–Why “AFRICOMMONS”? When I started this blog in late 2009 AFRICOM had just been “stood up” in Germany and taken over the American military operations in East Africa from CENTCOM.
–The notion of AFRICOM as “a new kind of Combatant Command” still seemed meaningful in 2009. The Obama Administration was still new and had not yet lost control of the Senate, passed the Affordable Care Act, gone along with calling it “Obamacare”, and in the wake lost both the House and Senate to the Tea Party. There was still, dare I say it, some hint of “hope and change” in the air. AFRICOM had taken over the war against al-Shabaab in Somalia but had not yet been tasked with its first major new “kinetic” effort against Gaddafi in Libya (in 2009 we were still getting closer to and cooperating more with the Libyan dictator).
–Even though Kenya had experienced the democracy meltdown and “near civil war” during my time with the International Republican Institute in East Africa with the stolen 2007 election and ensuing violence, as of late 2009 three of the four main pillars of the February 2008 “peace deal” between Kibaki and Odinga as manifested in the National Accord and Reconciliation Act still looked viable.
–The area of the National Accord that had already failed to fully materialize–the investigation into the December 27, 2007 Presidential Election–was a key part of what I wanted to write about from my own experience and to research through the Freedom of Information Act and people who were involved and willing to talk. The report of President Kibaki’s Commission (colloquially “The Kreigler Commission”) provided quite a bit of overall background on the larger deficiencies of the work of the Electoral Commission of Kenya and I knew a lot of people involved so I had a lot to work with.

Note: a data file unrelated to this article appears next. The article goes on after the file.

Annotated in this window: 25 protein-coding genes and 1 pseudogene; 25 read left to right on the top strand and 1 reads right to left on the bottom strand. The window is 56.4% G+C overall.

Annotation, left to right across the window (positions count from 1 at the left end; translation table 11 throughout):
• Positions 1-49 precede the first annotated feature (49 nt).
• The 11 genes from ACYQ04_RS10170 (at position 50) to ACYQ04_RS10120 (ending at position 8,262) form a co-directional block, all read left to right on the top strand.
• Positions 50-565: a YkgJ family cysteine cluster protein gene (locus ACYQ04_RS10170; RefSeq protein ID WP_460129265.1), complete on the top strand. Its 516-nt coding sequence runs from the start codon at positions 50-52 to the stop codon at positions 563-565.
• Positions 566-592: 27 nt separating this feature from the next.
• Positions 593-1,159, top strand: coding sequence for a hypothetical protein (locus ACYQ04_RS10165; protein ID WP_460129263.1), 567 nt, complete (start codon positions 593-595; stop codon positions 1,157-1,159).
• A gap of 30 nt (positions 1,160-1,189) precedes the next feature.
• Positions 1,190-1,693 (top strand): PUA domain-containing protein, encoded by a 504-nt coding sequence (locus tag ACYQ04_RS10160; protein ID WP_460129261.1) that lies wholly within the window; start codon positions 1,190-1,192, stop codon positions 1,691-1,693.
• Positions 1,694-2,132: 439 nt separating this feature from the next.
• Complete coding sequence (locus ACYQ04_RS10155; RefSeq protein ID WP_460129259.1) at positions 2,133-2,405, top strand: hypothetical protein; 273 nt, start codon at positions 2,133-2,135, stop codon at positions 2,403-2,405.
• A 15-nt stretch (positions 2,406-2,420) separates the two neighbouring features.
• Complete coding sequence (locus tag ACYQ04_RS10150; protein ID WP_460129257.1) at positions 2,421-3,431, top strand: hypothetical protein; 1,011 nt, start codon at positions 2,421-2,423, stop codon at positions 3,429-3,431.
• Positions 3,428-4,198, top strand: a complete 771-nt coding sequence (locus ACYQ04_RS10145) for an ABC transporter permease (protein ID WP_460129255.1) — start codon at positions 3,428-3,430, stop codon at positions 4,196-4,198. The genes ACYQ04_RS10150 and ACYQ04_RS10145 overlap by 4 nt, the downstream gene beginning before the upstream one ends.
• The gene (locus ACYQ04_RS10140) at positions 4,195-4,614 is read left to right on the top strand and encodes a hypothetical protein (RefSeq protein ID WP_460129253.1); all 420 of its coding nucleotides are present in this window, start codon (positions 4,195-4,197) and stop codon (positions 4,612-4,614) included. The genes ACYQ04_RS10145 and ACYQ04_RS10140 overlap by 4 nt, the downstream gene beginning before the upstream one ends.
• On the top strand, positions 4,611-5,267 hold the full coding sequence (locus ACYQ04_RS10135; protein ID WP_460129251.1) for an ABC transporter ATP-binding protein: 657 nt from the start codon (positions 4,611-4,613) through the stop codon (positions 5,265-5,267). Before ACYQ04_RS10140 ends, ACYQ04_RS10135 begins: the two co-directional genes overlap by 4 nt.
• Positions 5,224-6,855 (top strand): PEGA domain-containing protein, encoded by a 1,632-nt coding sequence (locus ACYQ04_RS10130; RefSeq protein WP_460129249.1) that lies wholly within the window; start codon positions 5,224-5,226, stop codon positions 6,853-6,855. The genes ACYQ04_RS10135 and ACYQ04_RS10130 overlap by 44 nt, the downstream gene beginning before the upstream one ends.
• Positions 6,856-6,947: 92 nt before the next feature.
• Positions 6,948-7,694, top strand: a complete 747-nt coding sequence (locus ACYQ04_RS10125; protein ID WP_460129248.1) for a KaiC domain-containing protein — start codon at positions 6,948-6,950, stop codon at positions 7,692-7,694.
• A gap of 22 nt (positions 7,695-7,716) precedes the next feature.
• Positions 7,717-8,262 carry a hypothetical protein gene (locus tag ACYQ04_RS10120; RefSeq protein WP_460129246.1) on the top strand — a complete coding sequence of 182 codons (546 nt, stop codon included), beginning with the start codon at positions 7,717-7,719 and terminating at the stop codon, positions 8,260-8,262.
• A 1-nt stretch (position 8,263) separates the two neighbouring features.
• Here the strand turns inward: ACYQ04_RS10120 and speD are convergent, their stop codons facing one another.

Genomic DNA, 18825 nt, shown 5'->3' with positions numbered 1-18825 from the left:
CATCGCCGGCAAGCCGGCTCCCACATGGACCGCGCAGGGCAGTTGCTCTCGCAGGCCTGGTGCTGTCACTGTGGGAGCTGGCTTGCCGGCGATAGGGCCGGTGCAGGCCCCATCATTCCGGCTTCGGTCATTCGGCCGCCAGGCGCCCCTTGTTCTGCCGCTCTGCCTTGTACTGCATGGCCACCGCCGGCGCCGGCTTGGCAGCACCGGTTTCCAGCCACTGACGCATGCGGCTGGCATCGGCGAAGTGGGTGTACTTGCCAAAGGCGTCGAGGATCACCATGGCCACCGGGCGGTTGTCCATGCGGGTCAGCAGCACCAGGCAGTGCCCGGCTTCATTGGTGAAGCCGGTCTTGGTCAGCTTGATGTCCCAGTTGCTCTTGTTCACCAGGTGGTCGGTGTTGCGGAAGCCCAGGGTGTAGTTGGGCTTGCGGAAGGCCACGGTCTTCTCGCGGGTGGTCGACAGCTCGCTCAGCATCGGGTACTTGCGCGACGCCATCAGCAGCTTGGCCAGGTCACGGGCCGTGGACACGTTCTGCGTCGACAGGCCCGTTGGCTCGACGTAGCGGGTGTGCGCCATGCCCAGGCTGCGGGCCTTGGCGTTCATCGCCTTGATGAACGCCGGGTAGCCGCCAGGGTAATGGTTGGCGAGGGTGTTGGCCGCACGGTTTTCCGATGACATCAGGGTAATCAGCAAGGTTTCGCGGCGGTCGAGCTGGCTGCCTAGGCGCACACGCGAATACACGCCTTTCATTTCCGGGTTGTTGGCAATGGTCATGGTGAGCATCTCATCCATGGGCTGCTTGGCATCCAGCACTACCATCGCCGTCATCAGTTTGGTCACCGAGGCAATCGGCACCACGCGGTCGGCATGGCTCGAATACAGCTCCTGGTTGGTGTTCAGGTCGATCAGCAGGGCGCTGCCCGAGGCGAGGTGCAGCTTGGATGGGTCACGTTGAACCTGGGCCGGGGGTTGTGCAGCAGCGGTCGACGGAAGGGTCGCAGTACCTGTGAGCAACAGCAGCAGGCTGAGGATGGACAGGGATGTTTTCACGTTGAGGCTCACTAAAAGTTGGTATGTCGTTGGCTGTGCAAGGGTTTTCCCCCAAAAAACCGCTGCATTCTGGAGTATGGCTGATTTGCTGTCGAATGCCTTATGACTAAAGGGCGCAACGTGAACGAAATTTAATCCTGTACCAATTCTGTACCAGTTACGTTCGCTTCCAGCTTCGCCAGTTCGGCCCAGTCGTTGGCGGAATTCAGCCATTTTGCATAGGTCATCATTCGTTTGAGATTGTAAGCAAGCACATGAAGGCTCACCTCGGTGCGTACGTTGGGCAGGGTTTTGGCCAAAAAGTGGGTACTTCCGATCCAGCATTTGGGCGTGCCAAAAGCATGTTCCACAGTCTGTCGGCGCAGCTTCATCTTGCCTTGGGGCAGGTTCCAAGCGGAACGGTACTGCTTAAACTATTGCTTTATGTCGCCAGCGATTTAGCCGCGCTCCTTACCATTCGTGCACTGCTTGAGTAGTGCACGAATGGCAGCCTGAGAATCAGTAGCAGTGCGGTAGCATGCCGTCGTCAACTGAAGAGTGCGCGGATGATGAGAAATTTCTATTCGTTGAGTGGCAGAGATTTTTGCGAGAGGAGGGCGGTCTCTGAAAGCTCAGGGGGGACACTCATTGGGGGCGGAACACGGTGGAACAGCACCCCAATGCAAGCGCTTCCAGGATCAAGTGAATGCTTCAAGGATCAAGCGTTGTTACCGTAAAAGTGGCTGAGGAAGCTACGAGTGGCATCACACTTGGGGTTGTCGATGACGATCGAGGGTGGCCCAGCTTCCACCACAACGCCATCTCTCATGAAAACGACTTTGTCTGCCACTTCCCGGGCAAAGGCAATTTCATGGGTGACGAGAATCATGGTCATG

–Not many of us would have anticipated then the ability of nearly everyone involved in the Post Election Violence (whether we label it “ethnic cleansing” or not) to completely escape any form of justice, while a number of witnesses ended up dead. Likewise, I was not nearly so cynical as to have guessed that the report of the Truth, Justice and Reconciliation Commission would end up getting excised by a new President who was elected in part on the basis of his perceived role as an ethnic champion on one side of the PEV and as the scion of the family of the hugely acquisitive first President of Kenya and protege of the hugely acquisitive second President.
–So when I started out, the idea of rebuilding some real commonality between American democracy assistance and the rest of the American “3Ds” defense, diplomacy and development engagement and Kenyan voters–based on a fair minded and truthful assessment of what had gone wrong in 2007-08–did not seem daunting.
–For the first several years of the blog, I continued to work in my professional career as a lawyer for one of America’s largest (and world’s largest for that matter) defense contractors. While I was not personally involved in my company’s business with the State Department in Kenya (and whatever other business they had there that I might not have known about) I wanted the blog to have identity as a hobby or avocation discrete from my professional work. During the years I continued with my company, working primarily in Navy shipbuilding, I wrote sparingly about defense and military related matters. I have now been working in contracting relating to healthcare programs for some years, so I am feeling a little freer as an amateur now on “all three Ds” to range a bit wider. Having learned a great deal about healthcare programs, I may do more with that area as it has come to the forefront of US-Kenya relations while my work and clients’ business is domestic.